She said that “TAFE” doesn’t fit with RMIT’s strategic directions as “a global university of technology and design” nor do “students find TAFE a helpful or useful descriptor”. While RMIT will still be accountable for any public funding it receives for vocational education activity, it will no longer be bound by the regulatory, reporting and governance strictures of a public TAFE. Gardner said RMIT is in the process of negotiating its own enterprise agreement for staff and work is underway transferring previously government owned TAFE assets to RMIT. The move doesn’t come as any great surprise: RMIT has been progressively exiting “training” at the Certificate level to focus its sub-degree delivery at AQF levels 5 and 6 (diploma, advanced diploma and associate degree).

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Policy directions in higher education

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In a commentary for the ACPET Journal for Private Education in December 2013, Brendan Sheehan looked to the higher education policy horizon under the newly elected Coalition government.
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signposts2On the face of it, education generally is an area in which little immediate change would be anticipated, with the major parties going to the election on broadly bipartisan platforms. But no sooner had the ink dried on Christopher Pyne’s commission as minister for education than he was canvassing a range of interesting propositions around concerning equity, quality and the demand driven system and the sale of HECs debt. The simple fact of the National Commission of Audit and the Review of the Demand Driven System, both of which are to report in early 2014, portends likely far reaching changes in policies and programs for the higher education sector.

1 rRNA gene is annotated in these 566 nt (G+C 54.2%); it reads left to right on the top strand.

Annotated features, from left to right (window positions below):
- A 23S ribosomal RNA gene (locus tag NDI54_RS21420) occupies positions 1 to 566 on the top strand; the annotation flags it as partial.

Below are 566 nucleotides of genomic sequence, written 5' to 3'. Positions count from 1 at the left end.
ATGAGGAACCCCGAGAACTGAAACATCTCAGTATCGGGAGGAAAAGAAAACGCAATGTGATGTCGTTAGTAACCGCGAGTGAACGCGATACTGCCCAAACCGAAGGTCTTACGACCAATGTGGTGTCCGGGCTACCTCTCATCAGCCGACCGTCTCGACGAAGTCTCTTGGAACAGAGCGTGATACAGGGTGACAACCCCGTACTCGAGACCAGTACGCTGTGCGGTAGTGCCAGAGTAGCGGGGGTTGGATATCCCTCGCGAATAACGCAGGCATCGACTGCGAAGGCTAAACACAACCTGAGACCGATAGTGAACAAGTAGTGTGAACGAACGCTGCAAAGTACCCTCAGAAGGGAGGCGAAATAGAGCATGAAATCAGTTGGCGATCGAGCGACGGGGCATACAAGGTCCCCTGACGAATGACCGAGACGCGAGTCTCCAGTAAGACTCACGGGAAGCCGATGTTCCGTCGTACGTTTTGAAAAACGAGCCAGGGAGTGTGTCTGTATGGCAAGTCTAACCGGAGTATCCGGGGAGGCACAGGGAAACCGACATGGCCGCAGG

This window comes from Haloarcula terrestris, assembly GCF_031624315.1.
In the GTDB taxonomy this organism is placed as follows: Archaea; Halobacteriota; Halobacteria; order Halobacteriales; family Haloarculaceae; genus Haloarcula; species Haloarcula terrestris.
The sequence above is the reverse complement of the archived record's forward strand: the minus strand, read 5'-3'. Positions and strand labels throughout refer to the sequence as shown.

The 2014 Budget on 13 May 2014 ought to be full of interest, in the Chinese curse sense, in a range of areas of government spending. At the time of the writing of this commentary (early November), Pyne had yet to have a go at his backflip on schools funding, an exercise which makes the observation that “Abbott intends to pursue an orderly and methodical approach to government” seem altogether wrong headed. That’s the risk with crystal ball gazing.

 

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Report recommends reducing regulatory & reporting burden

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On 5 August 2013, on the cusp of going into caretaker mode for the Federal election, then higher education minister Kim Carr released the report of a review examining how red tape can be reduced for universities while also supporting the quality and excellence of Australia’s world class university system.
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red-tapeReleasing the report by professors Kwong Lee Dow and Valerie Braithwaite – Review of Higher Education Regulation: Report – minister for higher education Kim Carr noted that while the report supports the continuing role of the national regulator – the Tertiary Education Quality and Standards Agency (TEQSA) – it also finds that the burden of higher education regulation on universities can be reduced without compromising quality standards.